- Commonwealth Court Reaffirms that Real Property Exception to Governmental Immunity Under Political Subdivision Tort Claims Act Requires that Cause or Source of Harm be Local Agency Real Property and Not Its Personal Property.
- April 27, 2017 | Author: Paul G. Lees
- Law Firm: Marshall Dennehey Warner Coleman & Goggin, P.C. - Allentown Office
- Ronhilde J. Gillingham, Appellant v. County of Delaware, No. 2532 C.D. 2015, Commonwealth Court of Pennsylvania, 2017 Pa. Commw. LEXIS 31, Feb. 14, 2017
This case arose out of a trip and fall accident at the Delaware County Recorder of Deeds’ office. The plaintiff visited the County Recorder of Deeds office to conduct title searches. As the plaintiff sat to conduct searches at a County computer, her foot became entangled in the computer cables and wires under the computer cubicle. When she stood up and began to walk away from the computer, she fell and sustained injury. The plaintiff claimed that the accident occurred due to the County’s negligence in failing to maintain the floor and permitting computer cables to be present. The plaintiff further argued that it is not necessary for her to show that a fixture to the real property caused the injuries. Instead, relying on the Pennsylvania Supreme Court’s decision in Grieff v. Reisinger, 548 Pa. 13, 693 A.2d 195 (Pa. 1997), and its rejection of the “of / on” distinction in analyzing what constitutes a dangerous condition, the plaintiff argued that it was sufficient for her to show that the County was negligent in its care, custody or control of the real property, namely, the floor in the Recorder of Deeds office, by allowing cables to be in an area where invitees could trip over them.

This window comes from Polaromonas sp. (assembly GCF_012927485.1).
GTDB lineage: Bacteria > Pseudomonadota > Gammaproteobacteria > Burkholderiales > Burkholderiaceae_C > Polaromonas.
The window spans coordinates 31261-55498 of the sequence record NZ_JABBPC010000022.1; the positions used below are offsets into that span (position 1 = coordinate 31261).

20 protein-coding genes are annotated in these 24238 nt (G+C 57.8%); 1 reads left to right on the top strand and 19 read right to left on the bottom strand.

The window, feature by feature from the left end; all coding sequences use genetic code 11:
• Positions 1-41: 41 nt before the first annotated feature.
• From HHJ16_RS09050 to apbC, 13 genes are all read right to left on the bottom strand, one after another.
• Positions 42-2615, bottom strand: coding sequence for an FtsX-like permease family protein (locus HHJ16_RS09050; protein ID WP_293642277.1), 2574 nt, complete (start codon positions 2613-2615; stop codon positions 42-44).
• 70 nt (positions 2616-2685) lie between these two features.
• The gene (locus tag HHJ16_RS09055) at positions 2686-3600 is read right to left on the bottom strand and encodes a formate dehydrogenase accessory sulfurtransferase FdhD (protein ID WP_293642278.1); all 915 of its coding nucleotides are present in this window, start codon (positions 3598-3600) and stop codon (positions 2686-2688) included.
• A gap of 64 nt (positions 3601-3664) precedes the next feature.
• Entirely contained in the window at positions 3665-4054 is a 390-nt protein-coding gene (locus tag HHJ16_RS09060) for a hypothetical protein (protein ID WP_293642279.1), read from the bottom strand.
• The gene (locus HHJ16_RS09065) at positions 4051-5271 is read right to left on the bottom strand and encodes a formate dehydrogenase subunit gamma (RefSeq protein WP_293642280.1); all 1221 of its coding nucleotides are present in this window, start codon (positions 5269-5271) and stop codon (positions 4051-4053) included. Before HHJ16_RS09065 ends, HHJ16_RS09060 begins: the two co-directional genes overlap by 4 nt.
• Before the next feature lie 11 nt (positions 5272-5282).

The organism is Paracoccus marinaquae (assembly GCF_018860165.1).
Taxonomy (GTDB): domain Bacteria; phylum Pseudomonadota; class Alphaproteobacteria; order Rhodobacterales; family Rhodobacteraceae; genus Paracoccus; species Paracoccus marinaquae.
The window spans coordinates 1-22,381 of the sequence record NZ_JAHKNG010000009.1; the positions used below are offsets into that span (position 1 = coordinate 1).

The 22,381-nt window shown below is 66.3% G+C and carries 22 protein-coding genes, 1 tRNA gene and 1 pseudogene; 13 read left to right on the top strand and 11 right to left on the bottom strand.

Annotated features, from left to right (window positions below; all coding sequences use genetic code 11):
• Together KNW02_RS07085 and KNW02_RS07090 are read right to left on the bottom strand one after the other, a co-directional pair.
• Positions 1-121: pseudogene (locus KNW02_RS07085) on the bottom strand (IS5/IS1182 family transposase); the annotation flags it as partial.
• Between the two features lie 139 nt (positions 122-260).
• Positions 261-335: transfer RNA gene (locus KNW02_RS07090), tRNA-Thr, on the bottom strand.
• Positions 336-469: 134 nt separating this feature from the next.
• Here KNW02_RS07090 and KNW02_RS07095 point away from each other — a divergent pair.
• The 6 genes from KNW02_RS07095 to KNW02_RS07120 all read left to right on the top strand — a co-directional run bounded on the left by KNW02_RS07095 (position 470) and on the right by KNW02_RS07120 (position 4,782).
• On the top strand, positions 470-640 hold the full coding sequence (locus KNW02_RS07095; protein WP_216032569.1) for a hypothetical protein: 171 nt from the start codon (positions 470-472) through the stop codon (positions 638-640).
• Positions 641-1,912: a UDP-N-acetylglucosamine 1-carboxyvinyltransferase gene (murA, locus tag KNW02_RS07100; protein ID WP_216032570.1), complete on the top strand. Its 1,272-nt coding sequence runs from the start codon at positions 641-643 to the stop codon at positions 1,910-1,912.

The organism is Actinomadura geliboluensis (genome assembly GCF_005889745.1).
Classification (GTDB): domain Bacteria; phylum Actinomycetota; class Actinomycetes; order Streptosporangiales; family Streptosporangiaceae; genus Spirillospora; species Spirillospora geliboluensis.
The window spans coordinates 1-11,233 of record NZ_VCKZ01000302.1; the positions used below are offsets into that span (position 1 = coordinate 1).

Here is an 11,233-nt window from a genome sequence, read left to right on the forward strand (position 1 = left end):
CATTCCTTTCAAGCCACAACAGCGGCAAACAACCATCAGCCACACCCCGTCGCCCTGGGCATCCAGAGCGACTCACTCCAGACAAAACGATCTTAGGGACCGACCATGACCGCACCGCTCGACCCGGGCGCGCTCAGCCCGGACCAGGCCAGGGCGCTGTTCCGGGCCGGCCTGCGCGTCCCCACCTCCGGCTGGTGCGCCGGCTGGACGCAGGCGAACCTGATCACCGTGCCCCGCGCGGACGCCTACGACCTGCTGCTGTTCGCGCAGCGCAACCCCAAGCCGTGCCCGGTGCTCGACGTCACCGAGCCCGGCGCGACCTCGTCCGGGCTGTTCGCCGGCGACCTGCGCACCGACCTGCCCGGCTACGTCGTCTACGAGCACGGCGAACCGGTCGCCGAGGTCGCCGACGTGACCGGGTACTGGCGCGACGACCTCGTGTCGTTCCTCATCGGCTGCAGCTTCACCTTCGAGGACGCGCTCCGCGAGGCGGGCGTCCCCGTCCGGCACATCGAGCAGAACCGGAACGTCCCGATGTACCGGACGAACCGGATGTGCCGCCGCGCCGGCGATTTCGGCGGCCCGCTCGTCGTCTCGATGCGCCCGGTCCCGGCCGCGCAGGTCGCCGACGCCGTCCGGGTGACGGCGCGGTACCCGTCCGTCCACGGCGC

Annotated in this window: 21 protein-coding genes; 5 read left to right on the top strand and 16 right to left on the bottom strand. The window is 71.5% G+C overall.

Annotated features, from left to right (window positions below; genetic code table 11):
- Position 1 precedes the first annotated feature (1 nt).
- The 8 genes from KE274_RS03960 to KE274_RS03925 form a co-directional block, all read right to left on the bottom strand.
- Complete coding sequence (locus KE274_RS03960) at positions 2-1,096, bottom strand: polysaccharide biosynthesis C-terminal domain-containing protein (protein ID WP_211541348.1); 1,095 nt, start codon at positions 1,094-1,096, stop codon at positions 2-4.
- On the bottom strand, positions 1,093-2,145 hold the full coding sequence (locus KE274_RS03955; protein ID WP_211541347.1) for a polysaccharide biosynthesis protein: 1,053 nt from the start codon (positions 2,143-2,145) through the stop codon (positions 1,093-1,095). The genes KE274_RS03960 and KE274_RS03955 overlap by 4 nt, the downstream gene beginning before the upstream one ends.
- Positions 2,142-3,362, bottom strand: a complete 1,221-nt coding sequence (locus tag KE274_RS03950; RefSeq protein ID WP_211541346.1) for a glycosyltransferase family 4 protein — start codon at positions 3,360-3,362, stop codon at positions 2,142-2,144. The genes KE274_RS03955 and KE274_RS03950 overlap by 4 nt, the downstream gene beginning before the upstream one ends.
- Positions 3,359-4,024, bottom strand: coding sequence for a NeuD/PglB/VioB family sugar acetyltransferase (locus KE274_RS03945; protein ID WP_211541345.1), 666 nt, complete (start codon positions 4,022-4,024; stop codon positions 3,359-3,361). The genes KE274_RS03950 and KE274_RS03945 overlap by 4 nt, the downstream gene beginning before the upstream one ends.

In dismissing the plaintiff’s case, the trial court relied upon the approach from Blocker v. City of Philadelphia, 563 Pa. 559, 763 A.2d 373 (Pa. 2000) and determined that the cause of her fall was personal property, i.e., the computer cables, and not a fixture of the defendant County’s real property and, therefore, the Real Property exception to immunity didn’t apply.
On appeal, the Commonwealth Court explained that under the Grieff approach, the determinative inquiry is whether the injury is caused by the care, custody or control of the real property itself. Under the Blocker approach, the determinative inquiry is whether the injury is caused by personalty, which is not attached to the real estate, or by a fixture, which is attached. If the injury is caused by the real property, including a fixture, the real property exception overrides governmental immunity. If the injury is caused by personalty that is merely on the real property, however, the political subdivision remains immune. In rejecting the plaintiff’s attempt to couch the cause of her injury as a problem with the care, custody or control of the floor, the court determined that she was not injured as a result of the floor being negligently maintained. Rather, she tripped because her foot was entangled in computer cables when she tried to stand up and walk away from a computer cubicle. The cause of the plaintiff’s injury was the personalty-i.e., the computer cables-rather than the surrounding real property.
This case illustrates that the outcome of a dispute under the real property exception can hinge on how wide or narrow the court chooses to view its determination of what constitutes “care, custody or control” of real property and the cause of a plaintiff’s harm. In this case, the court determined that the use of computer cables was unrelated to the “care of the floor.” However, an opposite decision could have occurred if the court chose to view the use of the cables as “care, custody and control” of the Recorder of Deeds office space. In defending these matters, it is always important to make the focus as narrow and specific as you can, which is in keeping with one of the primary purposes of the Tort Claims Act-making local agency liability “the exception rather than the rule.”